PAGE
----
Risk Management and Public Participation

Subject GEOG90020 (2014)

Note: This is an archived Handbook entry from 2014.

Credit Points: 12.50
Level: 9 (Graduate/Postgraduate)
Dates & Locations:

This subject is not offered in 2014.

Time Commitment: Contact Hours: 36 hours
Total Time Commitment:

120 total time commitment

Prerequisites: None
Corequisites: None
Recommended Background Knowledge: None
Non Allowed Subjects: None
Core Participation Requirements:

For the purposes of considering request for Reasonable Adjustments under the Disability Standards for Education (Cwth 2005), and Student Support and Engagement Policy, academic requirements for this subject are articulated in the Subject Overview, Learning Outcomes, Assessment and Generic Skills sections of this entry.

It is University policy to take all reasonable steps to minimise the impact of disability upon academic study, and reasonable adjustments will be made to enhance a student's participation in the University's programs. Students who feel their disability may impact on meeting the requirements of this subject are encouraged to discuss this matter with a Faculty Student Adviser and Student Equity and Disability Support: http://services.unimelb.edu.au/disability


Melbourne School of Land & Environment Student Centre
Ground Floor, Melbourne School of Land & Environment (building 142)

Phone: 13 MELB (13 6352)
Email: 13MELB@unimelb.edu.au

Subject Overview:

This subject will provide students with the skills needed to examine, analyse, and report on risk management and public participation. The subject addresses the primary challenge of risk management, which involves determining what stakeholders want, analysing how they interpret risks, and understanding how their knowledge(s) shapes their behaviour. Added to this very complex topic is the question of how government can attempt to reshape that behaviour.

The subject will be available to social and physical scientists whose interests and/or research involve risk, vulnerability, adaptation, and resilience. It will also appeal to students interested in how research can inform governance.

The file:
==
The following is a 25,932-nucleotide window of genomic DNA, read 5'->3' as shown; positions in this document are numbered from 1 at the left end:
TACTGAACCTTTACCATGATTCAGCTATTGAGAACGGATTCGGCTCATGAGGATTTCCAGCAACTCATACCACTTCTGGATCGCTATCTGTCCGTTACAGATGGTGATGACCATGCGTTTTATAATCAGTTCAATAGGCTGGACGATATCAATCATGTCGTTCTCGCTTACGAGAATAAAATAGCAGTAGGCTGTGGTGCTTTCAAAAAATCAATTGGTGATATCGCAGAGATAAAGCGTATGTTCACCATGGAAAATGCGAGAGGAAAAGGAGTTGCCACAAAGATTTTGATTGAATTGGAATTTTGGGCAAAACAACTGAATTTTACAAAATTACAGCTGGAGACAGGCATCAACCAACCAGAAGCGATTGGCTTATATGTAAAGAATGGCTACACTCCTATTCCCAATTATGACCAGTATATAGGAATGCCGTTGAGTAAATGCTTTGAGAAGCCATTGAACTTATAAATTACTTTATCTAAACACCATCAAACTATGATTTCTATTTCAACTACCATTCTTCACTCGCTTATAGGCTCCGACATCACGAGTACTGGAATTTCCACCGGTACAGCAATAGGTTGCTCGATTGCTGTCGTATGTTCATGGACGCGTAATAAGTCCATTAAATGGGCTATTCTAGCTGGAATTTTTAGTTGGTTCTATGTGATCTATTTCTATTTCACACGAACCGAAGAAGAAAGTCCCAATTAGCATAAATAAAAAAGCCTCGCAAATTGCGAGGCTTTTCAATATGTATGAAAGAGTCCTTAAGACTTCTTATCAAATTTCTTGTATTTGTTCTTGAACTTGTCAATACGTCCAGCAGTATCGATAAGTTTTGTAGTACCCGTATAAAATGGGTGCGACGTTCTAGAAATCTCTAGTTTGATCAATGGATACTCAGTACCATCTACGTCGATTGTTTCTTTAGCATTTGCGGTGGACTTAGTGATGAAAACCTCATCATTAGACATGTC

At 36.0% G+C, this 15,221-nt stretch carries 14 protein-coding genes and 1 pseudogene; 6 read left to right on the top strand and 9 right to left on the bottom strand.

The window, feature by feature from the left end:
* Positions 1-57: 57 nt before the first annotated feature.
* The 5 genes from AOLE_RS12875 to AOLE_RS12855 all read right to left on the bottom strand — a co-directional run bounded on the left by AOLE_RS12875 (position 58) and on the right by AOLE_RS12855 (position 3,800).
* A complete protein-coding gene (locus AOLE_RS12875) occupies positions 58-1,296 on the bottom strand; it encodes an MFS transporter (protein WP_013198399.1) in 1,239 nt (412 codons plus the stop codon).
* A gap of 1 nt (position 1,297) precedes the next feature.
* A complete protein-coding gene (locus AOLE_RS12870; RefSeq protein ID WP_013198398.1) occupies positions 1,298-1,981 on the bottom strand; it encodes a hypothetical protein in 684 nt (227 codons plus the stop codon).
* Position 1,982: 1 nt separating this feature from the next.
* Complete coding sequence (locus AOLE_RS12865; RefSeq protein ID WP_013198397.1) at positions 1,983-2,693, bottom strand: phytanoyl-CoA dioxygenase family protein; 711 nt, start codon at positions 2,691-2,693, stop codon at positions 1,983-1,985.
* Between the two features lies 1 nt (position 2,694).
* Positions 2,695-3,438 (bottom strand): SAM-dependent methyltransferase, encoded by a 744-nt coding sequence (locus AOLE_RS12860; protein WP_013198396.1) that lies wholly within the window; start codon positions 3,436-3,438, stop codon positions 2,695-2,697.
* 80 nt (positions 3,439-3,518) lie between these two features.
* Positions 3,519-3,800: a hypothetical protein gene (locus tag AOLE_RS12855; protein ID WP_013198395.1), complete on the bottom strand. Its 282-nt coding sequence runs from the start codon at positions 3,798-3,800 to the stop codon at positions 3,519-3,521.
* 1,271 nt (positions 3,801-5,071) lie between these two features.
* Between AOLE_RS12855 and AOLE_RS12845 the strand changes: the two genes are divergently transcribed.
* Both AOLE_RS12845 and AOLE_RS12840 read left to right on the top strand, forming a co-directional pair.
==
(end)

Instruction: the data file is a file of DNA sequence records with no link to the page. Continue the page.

Learning Outcomes:

On completion of this subject students will:

  • understand and be able to compare a range of risk theories;
  • be able to apply numerous methods designed to elicit and assess perceptions relating to risk;
  • be familiar with different risk framings, included the debate over expert-lay knowledge;
  • be able to synthesise risk perception data;
  • be aware of the complicated process of risk communication and management (i.e. government-stakeholder interactions);
  • understand approaches to risk management or to public resistance to risk management.

1. Book Review: in the second week of class, students will be required to review one of 3 classic risk texts (worth 30% of final grade). This 1000 word review will provide students with a foundation in risk management and/or public participation – should students wish to propose alternate texts they must be given approval from the coordinator.

2. Presentation: each student (in groups if needed) will be required to lead an activity and discussion once per term (worth 30% of final grade – 10% as marked by students using the PRAZE system, and 20% by the coordinator). These (40 minute) presentation and activities will allow students to develop, present, and lead discussion and debate exploring the topic of the week.

(a) Alternatively, students will be given the option to present a poster at the 2014 IAG conference being held at the University of Melbourne. This would replace the 20% of final grade from the coordinator.

3. Essay on Research Topic of Student’s choosing: This 2000 word final assessment (worth 40% of the final grade) will explore a risk and public engagement topic of the student’s choice. It will require concise, clear writing and analysis. Students will have the option of conducting empirical research (i.e. a pilot study) should they wish, or draw on their Masters Research to inform the analysis. Topic and methodology will be chosen by the student, but in consultation and subject to the approval of the subject coordinator. This will be due two weeks following the final lecture.

It is a hurdle requirement that students attend 9 out of 12 weeks of tutorials. Attendance will be taken using peer feedback of student presentations.

Prescribed Texts:

A subject pack will be assembled that draws together readings from academic journals, academic books, government policies, and public documents.

Breadth Options:

This subject is not available as a breadth subject.

Fees Information: Subject EFTSL, Level, Discipline & Census Date
Generic Skills:

Students will develop skills relating to:

  • qualitative research methods and analysis, particularly those associated with public participation;
  • critical thinking, having to engage with complex socio-ecological problems;
  • writing and presentation skills, including academic and government-oriented policy writing;
  • risk and environmental governance, including the expert-lay, public-government relationships.
Related Majors/Minors/Specialisations: Tailored Specialisation
Tailored Specialisation

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